Still posting…





I was touched by the many comments following my blog about stopping teaching.
People were surprised, sad, sympathetic and showing solidarity. 
I was surprised!  I didn’t know anyone even read the blog!
It made me realise how much I value this means of communication and what an important channel this is for artists like me working on their own in what is necessarily a solitary existence.
Other people have mentioned it in emails and phone calls since then and I think I need to clarify one or two things.
I’m stopping teaching classes and studio workshops but I intend to keep a presence on line and to post things on my two blogs.  Reason being that I enjoy sharing my discoveries and I know there are people that benefit.  And that is incentive enough.
As I say in the intro to the blog…art is meaningless unless it’s shared.
It’s the classes that take up the time with all the preparation, the thinking up and organising of projects, the gathering of materials, the booking up, the readying of the studio and so on.  I’ve enjoyed it while it was happening but now time to move on.
But I’m still going to be sharing on line, so the people who are following this blog and my other one, please keep with me.  I value the fact that you’re there and listening!

The image is of a painting I finished the other day of clematis growing early this summer on an arch in the garden.  

A room with a view

I’m staying on the south coast of UK at the moment where my husband is working on a project.  And so I have the benefit of a wonderful sea view.  I’ve set up my painting table in front of the window and have an unbelievably beautiful aspect to enjoy as I paint.


The view changes throughout the day, the sea, the waves, the sky, the people walking their dogs and fishing on the beach, the seagulls and cormorants swooping by, the boats sailing out…it’s an ever changing scene and is fascinating.  You are never bored of it.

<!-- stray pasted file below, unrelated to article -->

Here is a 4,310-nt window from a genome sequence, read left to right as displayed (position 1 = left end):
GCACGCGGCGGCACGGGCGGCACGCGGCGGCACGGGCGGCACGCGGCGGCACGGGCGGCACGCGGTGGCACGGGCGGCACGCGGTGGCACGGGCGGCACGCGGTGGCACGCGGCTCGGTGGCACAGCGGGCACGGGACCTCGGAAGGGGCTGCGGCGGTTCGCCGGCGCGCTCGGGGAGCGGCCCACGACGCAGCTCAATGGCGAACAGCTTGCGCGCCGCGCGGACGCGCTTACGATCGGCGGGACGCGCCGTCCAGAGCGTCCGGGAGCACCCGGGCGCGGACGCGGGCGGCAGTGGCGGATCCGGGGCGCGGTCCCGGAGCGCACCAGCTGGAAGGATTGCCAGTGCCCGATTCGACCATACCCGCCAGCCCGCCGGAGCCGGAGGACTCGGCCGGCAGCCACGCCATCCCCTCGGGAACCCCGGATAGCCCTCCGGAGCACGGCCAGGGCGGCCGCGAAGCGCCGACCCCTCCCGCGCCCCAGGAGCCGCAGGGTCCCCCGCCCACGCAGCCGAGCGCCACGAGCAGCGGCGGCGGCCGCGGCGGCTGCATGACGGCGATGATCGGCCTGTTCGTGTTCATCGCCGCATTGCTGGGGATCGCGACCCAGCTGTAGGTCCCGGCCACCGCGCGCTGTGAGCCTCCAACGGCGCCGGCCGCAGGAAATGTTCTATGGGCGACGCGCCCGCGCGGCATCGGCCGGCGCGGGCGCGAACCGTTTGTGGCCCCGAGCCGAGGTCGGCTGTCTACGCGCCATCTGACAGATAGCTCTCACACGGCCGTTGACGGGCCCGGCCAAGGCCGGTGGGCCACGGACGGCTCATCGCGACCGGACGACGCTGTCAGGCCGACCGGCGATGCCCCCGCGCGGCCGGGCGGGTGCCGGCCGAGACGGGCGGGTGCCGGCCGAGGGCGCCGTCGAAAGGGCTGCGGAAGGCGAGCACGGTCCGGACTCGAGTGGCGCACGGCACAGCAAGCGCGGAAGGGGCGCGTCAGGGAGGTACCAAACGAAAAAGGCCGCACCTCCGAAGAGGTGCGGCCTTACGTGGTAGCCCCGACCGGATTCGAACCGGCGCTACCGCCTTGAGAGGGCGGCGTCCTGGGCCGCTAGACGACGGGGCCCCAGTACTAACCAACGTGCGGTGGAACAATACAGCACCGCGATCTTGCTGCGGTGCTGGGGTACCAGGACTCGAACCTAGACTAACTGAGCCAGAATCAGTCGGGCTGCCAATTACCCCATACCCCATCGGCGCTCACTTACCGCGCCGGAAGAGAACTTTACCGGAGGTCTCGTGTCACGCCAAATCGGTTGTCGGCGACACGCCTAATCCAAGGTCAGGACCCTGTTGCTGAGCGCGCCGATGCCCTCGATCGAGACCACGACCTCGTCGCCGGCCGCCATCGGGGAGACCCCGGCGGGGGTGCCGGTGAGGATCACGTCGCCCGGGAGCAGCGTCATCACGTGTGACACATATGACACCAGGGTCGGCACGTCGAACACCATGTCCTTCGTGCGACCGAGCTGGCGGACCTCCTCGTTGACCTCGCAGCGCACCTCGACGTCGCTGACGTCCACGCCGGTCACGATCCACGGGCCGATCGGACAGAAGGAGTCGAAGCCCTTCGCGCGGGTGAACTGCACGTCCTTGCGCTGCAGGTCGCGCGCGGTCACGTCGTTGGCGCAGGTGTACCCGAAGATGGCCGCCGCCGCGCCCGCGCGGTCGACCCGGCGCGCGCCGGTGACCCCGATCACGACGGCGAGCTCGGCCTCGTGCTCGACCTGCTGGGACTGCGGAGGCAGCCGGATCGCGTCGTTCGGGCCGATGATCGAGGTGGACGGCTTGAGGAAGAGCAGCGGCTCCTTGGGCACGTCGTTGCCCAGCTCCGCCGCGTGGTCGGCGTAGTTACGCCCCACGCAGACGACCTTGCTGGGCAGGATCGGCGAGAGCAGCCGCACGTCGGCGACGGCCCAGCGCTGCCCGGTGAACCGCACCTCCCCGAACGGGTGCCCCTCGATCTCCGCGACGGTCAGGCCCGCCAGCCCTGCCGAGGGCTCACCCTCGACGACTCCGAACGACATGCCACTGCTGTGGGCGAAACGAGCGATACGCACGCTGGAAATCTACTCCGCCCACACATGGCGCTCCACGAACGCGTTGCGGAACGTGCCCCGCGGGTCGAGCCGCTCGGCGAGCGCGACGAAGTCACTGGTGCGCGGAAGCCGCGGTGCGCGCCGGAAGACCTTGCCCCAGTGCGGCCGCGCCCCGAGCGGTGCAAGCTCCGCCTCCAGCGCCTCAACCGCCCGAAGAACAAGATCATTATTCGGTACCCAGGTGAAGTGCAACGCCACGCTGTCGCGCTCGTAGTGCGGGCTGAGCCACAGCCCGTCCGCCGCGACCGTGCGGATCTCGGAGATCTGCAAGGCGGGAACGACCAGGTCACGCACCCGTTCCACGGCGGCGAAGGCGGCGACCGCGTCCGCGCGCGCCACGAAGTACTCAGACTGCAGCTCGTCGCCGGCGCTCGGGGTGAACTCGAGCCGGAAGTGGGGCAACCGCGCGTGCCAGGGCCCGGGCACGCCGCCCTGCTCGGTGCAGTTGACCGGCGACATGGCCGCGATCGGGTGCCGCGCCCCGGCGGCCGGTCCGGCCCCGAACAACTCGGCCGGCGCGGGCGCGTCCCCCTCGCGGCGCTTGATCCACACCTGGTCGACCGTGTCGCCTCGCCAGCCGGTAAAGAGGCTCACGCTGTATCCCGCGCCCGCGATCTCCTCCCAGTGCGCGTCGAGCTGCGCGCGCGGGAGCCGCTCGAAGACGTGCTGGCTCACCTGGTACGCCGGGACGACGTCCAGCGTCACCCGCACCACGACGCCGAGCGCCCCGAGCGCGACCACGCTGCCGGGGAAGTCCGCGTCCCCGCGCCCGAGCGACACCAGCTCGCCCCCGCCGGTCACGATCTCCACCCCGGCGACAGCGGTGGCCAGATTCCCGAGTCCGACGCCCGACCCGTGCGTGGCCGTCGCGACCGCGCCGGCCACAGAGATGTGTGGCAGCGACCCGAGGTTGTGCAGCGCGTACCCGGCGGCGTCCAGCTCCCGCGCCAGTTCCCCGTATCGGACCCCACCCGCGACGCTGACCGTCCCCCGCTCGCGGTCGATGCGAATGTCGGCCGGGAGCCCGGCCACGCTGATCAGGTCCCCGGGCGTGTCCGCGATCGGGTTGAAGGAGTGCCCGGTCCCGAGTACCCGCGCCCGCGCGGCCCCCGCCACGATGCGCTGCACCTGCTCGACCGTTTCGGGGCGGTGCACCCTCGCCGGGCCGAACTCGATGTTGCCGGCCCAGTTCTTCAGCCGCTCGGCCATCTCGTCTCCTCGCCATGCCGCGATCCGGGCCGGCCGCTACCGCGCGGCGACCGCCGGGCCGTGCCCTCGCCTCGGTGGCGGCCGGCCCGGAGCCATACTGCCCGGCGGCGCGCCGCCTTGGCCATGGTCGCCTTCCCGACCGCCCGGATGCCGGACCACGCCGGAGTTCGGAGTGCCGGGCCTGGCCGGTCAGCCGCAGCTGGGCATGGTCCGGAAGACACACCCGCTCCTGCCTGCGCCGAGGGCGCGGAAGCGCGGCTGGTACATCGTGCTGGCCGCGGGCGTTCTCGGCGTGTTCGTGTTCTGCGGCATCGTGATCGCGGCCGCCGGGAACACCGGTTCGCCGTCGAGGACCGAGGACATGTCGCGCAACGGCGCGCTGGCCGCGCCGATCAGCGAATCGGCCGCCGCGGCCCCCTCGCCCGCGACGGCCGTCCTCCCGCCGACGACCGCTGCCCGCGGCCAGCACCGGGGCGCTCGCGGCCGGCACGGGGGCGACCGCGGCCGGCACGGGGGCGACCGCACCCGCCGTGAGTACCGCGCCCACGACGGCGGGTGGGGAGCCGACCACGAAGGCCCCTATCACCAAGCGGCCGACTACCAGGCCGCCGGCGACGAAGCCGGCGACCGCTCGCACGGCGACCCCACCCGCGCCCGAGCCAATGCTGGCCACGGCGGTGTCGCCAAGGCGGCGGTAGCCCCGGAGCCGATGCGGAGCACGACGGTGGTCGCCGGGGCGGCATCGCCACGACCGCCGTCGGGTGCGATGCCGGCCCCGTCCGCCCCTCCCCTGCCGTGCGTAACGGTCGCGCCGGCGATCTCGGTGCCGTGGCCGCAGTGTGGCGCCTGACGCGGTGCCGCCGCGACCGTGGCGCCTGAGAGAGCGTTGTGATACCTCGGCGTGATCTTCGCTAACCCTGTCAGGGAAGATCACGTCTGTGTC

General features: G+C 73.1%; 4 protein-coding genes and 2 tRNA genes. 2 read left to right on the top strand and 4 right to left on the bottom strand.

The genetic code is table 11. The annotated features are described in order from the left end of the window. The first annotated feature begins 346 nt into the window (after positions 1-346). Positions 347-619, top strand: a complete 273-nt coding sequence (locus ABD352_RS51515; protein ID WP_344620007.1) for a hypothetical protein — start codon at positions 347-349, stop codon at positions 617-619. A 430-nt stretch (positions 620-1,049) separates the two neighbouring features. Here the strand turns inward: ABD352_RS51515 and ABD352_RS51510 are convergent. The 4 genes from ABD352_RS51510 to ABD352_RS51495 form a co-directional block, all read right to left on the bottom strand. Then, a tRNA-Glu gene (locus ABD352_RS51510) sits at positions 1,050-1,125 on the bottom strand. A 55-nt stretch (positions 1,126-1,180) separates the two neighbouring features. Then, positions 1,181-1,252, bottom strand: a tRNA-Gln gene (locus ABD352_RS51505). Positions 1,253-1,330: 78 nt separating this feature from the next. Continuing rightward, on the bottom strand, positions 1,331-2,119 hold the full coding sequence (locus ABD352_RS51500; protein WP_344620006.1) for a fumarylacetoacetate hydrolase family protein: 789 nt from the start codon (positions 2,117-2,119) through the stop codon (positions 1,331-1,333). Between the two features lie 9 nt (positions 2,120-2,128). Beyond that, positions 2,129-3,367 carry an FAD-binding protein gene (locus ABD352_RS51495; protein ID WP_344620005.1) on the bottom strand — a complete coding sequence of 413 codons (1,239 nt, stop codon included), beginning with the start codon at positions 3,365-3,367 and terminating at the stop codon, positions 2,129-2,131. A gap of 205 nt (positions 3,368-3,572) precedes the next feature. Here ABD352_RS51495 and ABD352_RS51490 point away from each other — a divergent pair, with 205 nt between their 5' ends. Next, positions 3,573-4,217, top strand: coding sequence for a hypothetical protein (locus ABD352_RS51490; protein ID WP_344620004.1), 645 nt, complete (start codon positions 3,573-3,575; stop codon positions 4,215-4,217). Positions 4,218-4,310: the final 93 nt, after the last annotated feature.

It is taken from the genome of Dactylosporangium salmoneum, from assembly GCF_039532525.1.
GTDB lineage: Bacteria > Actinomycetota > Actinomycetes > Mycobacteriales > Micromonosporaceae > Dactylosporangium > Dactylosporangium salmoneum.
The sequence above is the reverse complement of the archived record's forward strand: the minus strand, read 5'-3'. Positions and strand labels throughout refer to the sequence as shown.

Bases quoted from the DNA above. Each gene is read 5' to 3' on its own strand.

Everyone, not only artists, is affected by their environment and sitting gazing at the scene here makes my mind turn to seascapes and the elements that make up the picture…the pebbly beach, the rocky sea defences, the people silhouetted against the sea as they walk by, the sun rising through the clouds in the morning.



  It would be good to try and render some of this in watercolour.
So to make a start I’m going to walk out and see what I can find to bring back in and have a look at…perhaps some pebbles and shells to start with…
I am a flower painter so this is a big change for me!

My last teaching project


I’ve decided to stop teaching watercolour. 

I do enjoy sharing what I’ve learned with people, which is basically what teaching is.  And from the feedback I’ve had, I think many have benefited from that sharing.
I have enjoyed the sociable side to teaching.  There’s nothing better than getting together with a group of like minded people who are keen to learn and improve.
The trouble is I get totally involved in any teaching project I embark on so that everything else is secondary to it.  So my identity as an “artist” is consumed by my role as a teacher. 
So I find myself always thinking “how can I put this technique over to students?” or “what stages can I divide this painting up into to best teach it?”, all of which does not exactly lead to artistic spontaneity!
There is no point trying to teach something unless you really put yourself in the place of the student to understand how they are learning and what their difficulties might be.  But in doing that you wave goodbye to that special private and secret state of being an artist with an idea that is your own to express.
An artist does not explain why.  An artist expresses freely with no thought to how the idea is going to be received or understood. 
Some practising artists seem to be able to “teach” while preserving their authenticity as an artist.  Bu t I think that probably they are not “teaching” but rather offering a master class to demonstrate their work; two entirely different things.
So here I go into a different realm…where vision, inspiration and creativity are paramount.  It is a much more solitary and secret and selfish place, I think.
Stay tuned, as they say, I’ll let you know how I get on!

(Mind you, never say never again!)